"Our original system was the 1000 Hookamax. The system utilized an oil-less electric compressor to supply air to the diver. With the introduction of oil-less home compressors, our design was chosen."









Homeport: Sarasota/Ft. Lauderdale Go to Top of Page

L. Keith

RO# 1615

Posted - Mar 25 2009 :  19:18:19  Show Profile  Reply with Quote
I have used an "oiless" compressor to feed a ScubaPro 2nd stage for many years. The first stage is not needed, just connect the airline directly to the 2nd stage. Works great. Biggest fear, a slug of water coming down the line. Make sure you drain your compressor reserve tank before each use. I have gone to 14' to 18' with no problem. I worked with a ship salvage crew that used an oiless compressor to do inspection dives, they claim they have been to 300' with the same unit.


Homeport: N. Gulf of Mexico Go to Top of Page

Ghost

RO# 689



Posted - Mar 26 2009 :  12:32:05  Show Profile  Reply with Quote
Okay, well if were going to let the genie out of the bottle, which I'm still not convinced is a good idea for the intended audience then I'll add something here.

Scubapro produced a number of 2nd stages, some much more finicky than others, but yes most of them will certainly operate at a lower pressure though your ability to adjust them at lower pressures "depends" and I'm not going to get into any discussion here about spring pressures (we have to have limits somewhere). At some point if you can't adjust them into range, they will still work but breath like pigs. Depending on the compressor the delivered pressure is going to spike within a certain range. If it varies too much, often due to the size of diaphram in used in the regulator attached to the compressor itself if there is one, then your 2nd stage is not going to be very happy. The size of the tank attached to the compressor helps with buffering the pressure spikes. Traditional balanced rigs like G250's and newer but similar designs are not going to like this pressure moving around just as when their sticky seat issues years ago caused everyone to hate their 2nd stage for awhile even though the culprit was the 1st stage. For a work rig, you want something you can huff and puff through so you don't want it entirely locked down to where it will always behave either (which is why Octopus rigs are the worst reg to give an out of air diver).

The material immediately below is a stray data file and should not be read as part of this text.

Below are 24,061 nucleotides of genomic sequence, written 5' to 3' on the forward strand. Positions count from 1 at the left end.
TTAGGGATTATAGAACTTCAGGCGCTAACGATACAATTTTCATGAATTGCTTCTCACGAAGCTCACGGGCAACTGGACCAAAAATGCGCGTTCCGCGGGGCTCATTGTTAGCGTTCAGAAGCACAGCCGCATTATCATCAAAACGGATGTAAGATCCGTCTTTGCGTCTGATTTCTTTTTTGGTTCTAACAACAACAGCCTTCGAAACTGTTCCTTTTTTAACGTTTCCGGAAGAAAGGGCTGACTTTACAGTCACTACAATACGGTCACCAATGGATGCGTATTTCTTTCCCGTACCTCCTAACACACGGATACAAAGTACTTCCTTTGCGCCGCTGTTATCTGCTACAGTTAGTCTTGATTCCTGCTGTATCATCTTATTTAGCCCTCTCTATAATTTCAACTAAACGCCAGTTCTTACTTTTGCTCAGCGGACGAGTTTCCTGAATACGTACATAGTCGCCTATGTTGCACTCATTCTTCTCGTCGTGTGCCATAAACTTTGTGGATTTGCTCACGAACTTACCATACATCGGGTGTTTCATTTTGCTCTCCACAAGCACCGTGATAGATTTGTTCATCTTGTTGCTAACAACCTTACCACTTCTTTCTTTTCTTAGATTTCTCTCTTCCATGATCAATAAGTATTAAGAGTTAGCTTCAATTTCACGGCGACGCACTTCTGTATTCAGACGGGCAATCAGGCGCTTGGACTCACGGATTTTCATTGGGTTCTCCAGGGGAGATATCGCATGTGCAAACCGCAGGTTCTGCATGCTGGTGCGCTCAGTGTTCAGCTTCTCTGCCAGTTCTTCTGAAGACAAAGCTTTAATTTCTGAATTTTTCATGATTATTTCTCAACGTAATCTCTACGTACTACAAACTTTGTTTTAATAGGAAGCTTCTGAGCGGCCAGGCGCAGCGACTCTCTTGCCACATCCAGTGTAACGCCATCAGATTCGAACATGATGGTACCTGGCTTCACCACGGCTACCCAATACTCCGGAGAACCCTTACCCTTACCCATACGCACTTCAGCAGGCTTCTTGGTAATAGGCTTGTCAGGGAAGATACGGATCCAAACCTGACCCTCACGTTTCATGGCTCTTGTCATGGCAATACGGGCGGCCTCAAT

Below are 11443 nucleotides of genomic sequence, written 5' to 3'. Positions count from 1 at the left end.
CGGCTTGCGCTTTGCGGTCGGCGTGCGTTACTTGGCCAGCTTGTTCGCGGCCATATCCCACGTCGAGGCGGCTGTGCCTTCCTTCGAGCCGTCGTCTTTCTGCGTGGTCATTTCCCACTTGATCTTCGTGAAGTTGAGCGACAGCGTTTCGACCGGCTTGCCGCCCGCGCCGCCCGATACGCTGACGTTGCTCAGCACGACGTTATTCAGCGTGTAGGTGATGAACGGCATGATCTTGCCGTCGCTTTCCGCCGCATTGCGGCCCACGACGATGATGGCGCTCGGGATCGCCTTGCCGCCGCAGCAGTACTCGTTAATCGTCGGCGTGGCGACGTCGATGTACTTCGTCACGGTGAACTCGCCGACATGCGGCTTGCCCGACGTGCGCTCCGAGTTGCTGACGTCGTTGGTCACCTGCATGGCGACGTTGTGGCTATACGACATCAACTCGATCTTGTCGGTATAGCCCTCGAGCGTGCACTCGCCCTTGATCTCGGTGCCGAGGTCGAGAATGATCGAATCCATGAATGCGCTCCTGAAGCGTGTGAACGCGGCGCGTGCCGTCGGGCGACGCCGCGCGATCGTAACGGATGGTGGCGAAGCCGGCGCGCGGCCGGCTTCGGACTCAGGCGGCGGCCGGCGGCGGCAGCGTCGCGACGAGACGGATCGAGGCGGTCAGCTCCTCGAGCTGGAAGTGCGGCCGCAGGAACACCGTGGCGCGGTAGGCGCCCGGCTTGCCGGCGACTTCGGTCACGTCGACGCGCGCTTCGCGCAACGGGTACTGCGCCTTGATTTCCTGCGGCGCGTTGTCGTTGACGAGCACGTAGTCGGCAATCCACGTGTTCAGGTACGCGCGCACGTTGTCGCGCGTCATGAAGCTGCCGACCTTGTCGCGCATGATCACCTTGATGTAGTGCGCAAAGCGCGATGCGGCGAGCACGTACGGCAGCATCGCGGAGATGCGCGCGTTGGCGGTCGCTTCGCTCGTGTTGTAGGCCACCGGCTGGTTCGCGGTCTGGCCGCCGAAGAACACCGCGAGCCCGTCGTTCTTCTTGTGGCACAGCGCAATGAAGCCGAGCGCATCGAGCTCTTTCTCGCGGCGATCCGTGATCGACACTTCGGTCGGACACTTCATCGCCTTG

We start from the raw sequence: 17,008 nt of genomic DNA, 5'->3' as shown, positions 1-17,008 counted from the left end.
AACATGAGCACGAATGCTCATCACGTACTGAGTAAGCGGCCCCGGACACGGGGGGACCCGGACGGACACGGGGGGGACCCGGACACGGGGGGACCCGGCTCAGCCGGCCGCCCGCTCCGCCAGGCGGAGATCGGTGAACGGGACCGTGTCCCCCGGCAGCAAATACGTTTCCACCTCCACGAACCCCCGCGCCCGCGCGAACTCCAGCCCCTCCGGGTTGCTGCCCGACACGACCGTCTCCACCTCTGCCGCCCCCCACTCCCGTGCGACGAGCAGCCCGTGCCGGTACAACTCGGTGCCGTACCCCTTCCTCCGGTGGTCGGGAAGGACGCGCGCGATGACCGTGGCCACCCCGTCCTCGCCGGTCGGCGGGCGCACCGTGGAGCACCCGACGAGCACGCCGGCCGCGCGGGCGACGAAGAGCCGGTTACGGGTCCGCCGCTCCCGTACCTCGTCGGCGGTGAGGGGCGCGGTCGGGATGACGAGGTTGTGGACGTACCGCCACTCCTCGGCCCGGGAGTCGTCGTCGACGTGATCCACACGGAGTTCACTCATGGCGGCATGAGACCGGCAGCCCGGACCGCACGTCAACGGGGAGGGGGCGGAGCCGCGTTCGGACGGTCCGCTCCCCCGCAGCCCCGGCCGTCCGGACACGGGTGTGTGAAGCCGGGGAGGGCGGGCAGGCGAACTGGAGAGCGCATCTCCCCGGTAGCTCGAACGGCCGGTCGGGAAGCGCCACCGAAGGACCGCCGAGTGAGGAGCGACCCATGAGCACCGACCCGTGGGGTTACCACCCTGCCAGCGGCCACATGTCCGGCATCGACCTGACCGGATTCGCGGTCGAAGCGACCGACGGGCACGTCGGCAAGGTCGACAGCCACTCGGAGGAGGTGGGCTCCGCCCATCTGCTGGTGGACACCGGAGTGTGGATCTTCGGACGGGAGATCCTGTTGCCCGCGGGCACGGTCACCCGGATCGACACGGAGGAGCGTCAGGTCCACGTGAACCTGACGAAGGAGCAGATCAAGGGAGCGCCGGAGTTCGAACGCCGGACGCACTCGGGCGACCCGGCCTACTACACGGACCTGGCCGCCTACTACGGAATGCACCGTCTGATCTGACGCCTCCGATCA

Anyhow, what I'm really trying to say is this. I would not have confidence that just connecting a 2nd stage with the right fittings to a hookah hose is going to be enough and we don't know what people have on their shelves ready to be put into service. Even from scuba 1st stage to scuba 1st stage you are going to need to tune the 2nd stage each time you switch one. Usually, there is a screw of sorts inline inside the hose of most 2nd stage units where the 2nd stage connects. There is a special tool that makes this easyer but you can also do it without, albeit a bit slower through trial and error. Depends upon the mfg. If you don't get some balance into this thing your are going to be at risk of overbreathing the reg and that means your co2 curve is going to spike. Plan on some good headache's. Remember these are shallow working dives. I have a suspicion we have guys breathing some of these things and saying "it works" and yet still can't figure out why they are so tired afterwards and can't concentrate.